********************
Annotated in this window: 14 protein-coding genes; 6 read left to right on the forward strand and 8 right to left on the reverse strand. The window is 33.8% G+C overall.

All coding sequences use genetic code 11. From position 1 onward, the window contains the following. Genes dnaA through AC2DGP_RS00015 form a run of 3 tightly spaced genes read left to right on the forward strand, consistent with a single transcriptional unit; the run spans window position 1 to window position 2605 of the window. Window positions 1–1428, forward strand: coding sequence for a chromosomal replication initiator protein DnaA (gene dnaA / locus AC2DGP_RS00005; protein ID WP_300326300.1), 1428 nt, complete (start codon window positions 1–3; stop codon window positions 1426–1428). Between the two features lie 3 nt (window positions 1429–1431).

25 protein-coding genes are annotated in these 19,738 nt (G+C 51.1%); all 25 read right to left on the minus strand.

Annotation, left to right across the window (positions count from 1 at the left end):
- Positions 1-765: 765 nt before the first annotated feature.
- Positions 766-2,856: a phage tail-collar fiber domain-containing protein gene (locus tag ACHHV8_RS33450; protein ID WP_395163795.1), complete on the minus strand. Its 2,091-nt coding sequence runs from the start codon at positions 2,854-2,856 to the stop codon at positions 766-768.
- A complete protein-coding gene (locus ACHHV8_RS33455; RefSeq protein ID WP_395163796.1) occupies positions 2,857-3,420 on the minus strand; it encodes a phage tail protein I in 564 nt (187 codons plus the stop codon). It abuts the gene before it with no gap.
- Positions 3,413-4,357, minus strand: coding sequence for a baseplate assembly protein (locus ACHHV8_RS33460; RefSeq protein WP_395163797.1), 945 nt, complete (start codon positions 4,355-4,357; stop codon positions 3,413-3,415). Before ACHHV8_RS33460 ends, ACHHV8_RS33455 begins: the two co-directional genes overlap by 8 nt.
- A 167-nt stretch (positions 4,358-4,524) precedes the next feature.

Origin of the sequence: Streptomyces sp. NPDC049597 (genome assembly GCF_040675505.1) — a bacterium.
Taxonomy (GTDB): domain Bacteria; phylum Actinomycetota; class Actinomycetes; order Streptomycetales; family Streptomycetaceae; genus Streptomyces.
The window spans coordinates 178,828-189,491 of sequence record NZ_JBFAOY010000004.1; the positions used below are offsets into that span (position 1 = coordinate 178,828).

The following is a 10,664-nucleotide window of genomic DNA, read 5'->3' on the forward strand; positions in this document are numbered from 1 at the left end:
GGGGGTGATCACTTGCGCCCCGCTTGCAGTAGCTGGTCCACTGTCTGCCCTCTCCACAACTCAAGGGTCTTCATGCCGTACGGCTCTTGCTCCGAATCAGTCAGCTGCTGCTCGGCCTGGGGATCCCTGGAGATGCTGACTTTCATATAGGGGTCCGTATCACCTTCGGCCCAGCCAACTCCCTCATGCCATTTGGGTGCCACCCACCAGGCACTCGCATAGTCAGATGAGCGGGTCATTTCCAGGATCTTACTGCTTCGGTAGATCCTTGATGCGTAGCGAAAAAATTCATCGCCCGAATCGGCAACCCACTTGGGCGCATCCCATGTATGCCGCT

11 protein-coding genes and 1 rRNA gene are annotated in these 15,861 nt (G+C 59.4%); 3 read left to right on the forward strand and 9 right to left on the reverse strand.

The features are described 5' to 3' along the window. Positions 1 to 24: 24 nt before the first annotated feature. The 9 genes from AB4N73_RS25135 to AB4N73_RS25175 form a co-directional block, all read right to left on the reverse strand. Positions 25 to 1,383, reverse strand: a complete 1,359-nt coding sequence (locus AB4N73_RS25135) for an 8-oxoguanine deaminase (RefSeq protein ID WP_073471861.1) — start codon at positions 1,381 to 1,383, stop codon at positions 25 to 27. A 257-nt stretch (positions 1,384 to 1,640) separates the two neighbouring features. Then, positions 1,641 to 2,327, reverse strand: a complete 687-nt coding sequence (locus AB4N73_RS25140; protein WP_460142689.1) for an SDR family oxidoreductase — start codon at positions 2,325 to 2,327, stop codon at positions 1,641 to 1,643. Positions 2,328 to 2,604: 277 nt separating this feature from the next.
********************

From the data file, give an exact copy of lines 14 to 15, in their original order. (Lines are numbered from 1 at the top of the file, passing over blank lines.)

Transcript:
GGGGGTGATCACTTGCGCCCCGCTTGCAGTAGCTGGTCCACTGTCTGCCCTCTCCACAACTCAAGGGTCTTCATGCCGTACGGCTCTTGCTCCGAATCAGTCAGCTGCTGCTCGGCCTGGGGATCCCTGGAGATGCTGACTTTCATATAGGGGTCCGTATCACCTTCGGCCCAGCCAACTCCCTCATGCCATTTGGGTGCCACCCACCAGGCACTCGCATAGTCAGATGAGCGGGTCATTTCCAGGATCTTACTGCTTCGGTAGATCCTTGATGCGTAGCGAAAAAATTCATCGCCCGAATCGGCAACCCACTTGGGCGCATCCCATGTATGCCGCT

11 protein-coding genes and 1 rRNA gene are annotated in these 15,861 nt (G+C 59.4%); 3 read left to right on the forward strand and 9 right to left on the reverse strand.